Vinayak Damodar Savarkar

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    In News

    • Recently, a book named “Veer Savarkar: The Man Who Could Have Prevented Partition” was released. 

    About Vinayak Damodar Savarkar 

    • Early Life: 
      • He was born in a Hindu Marathi family in Nashik, Maharashtra on May 28, 1883. 
      • He was nicknamed ‘Veer’ for his courage from an early age.
      • He, popularly known as Swatantryaveer Savarkar,
      • He was a freedom fighter, politician, lawyer, writer, social reformer, and institutor of Hindutva ideology. 
      • He was heavily influenced by his older brother Ganesh Savarkar. 
    • Contribution in Freedom Struggle: 
      • Propagated the idea of Swadeshi:
        • Savarkar was against foreign goods and propagated the idea of Swadeshi. In 1905, he burnt all the foreign goods in a bonfire on Dussehra.
      • Armed revolt against British; 
        • He was arrested in 1909 on charges of plotting an armed revolt against the Morley-Minto reform. In 1910, he was arrested over his association with the revolutionary group India House. 
        • He was sentenced to two life sentences i.e. 50 years in the cellular jail of Andamans, also known as Kala Pani, in 1911.
        • He was released in 1924 under strict conditions of not participating in politics for 5 years.
      • Formation of Mitra Mela:
        • In his teenage years, Savarkar formed a youth organization. Known as Mitra Mela (Group of Friends), this organization was put into place to bring in national and revolutionary ideas.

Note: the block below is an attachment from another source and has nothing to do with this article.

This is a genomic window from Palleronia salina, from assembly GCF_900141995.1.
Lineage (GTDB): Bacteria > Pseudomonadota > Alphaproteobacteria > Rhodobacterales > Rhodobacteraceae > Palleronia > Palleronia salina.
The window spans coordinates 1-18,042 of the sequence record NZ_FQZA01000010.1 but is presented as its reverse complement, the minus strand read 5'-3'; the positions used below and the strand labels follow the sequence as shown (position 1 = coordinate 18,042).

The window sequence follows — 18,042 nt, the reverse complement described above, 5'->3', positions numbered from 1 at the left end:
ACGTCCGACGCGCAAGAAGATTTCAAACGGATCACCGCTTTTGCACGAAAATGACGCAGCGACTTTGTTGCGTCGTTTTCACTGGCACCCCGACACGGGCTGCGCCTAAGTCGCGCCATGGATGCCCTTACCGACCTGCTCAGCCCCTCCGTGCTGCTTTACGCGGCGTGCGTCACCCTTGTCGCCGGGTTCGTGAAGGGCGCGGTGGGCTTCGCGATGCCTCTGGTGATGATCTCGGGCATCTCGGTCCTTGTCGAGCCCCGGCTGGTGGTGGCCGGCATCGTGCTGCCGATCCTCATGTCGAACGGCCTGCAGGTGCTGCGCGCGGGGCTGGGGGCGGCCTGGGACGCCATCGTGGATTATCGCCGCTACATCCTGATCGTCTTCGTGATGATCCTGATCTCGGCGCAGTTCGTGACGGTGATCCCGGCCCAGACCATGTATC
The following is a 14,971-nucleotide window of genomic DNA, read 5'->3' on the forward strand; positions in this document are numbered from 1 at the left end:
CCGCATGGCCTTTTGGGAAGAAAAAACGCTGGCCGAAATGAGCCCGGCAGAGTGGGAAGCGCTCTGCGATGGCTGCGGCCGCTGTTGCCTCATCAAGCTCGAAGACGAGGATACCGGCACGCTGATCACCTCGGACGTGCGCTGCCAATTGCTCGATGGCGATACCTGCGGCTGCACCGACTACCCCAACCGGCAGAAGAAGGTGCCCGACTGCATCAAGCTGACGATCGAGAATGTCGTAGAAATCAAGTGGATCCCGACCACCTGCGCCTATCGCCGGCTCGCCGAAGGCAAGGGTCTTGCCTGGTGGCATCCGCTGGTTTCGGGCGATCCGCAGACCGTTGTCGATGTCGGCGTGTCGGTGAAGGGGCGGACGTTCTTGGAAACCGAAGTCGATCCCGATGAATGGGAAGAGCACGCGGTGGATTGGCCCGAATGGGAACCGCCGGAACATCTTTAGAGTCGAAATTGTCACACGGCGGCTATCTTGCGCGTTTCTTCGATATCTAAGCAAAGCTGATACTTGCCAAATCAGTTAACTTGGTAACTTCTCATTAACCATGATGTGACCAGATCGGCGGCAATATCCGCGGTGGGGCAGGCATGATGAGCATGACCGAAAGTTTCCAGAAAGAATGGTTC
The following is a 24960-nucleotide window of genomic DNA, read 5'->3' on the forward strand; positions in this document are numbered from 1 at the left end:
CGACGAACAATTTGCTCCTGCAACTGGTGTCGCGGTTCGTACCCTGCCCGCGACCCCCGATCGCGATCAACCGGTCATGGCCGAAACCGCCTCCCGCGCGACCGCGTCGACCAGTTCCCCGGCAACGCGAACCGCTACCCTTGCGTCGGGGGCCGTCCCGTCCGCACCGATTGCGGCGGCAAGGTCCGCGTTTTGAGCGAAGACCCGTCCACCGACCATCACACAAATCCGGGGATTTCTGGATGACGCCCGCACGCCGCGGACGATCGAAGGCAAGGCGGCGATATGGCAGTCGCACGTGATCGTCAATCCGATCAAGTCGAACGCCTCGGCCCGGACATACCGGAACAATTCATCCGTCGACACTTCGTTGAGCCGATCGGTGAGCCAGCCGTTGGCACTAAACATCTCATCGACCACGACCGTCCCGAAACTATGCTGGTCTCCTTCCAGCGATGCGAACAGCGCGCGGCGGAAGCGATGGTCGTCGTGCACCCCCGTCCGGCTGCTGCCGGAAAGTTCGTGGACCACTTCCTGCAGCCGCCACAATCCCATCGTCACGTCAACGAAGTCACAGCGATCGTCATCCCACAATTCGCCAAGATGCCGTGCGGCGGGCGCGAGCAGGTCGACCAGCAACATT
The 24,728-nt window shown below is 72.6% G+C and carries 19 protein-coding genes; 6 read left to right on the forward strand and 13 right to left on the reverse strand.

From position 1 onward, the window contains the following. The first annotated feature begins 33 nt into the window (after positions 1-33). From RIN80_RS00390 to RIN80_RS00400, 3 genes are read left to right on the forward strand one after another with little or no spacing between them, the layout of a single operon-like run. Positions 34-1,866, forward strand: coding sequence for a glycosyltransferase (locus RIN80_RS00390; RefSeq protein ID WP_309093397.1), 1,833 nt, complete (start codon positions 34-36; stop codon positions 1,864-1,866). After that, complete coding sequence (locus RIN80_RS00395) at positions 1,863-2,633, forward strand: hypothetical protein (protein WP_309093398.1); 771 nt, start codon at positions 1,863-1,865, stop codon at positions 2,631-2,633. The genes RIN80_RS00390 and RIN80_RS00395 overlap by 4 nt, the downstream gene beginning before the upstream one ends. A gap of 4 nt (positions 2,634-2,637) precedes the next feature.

• Untouchability: 
        • He started one of the most powerful social reform movements against untouchability in India”, He built the Patit Pavan Mandir in the Ratnagiri district to allow entry to all Hindus, including Dalits.
      • Writings: 
        • He wrote ‘The Indian War of Independence, 1857’ during his jail time.
        • In the book, he indicated the view that the Indian Mutiny of 1857 was the first expression of Indian mass rebellion against British colonial rule.
        • He also wrote Hindutva: Who Is a Hindu? coining the term Hindutva (“Hinduness’ ‘), which sought to define Indian culture as a manifestation of Hindu values; this concept grew to become a major tenet of Hindu nationalist ideology.
        • He also founded the two-nation theory in his book ‘Hindutva’ calling Hindus and Muslims two separate nations. In 1937, Hindu Mahasabha passed it as a resolution.
      • Ideology: 
        • He was instrumental in forming the idea of a Hindu nation before Independence. 
        • He also championed atheism and rationality and also disapproved of orthodox Hindu beliefs. He even dismissed cow worship as superstitious.
      • Views on Quit India Movement of 1942:
        • He opposed the Quit India Movement of 1942. 
        • He was accused of having a role in the conspiracy to assassinate Mahatma Gandhi but was later acquitted by the court. 
      • Death:
        • It was in 1964, when Savarkar declared his wish to attain Samadhi and started the hunger strike on February 1, 1966, and passed away on February 26, 1966. 
        • He believed that his purpose in life was solved as India gained Independence.
        • In 2002, Port Blair airport at Andaman and Nicobar Islands was renamed Veer Savarkar International Airport.
      • Book on him: 
        • Historian Vikram Sampath’s concluding volume on the life and works of Veer Savarkar will hit the stands on July 26.
        • The book, titled “Savarkar: A contested Legacy (1924-1966).
      • His views:
    • He was a freedom fighter and staunch nationalist, but people who follow the Marxist and Leninist ideologies are the ones who accuse Savarkar of being a fascist.
    • Savarkar was very forthright in saying that India’s relations with other countries should depend on how conducive they are to India’s security and its interests, irrespective of what kind of government there was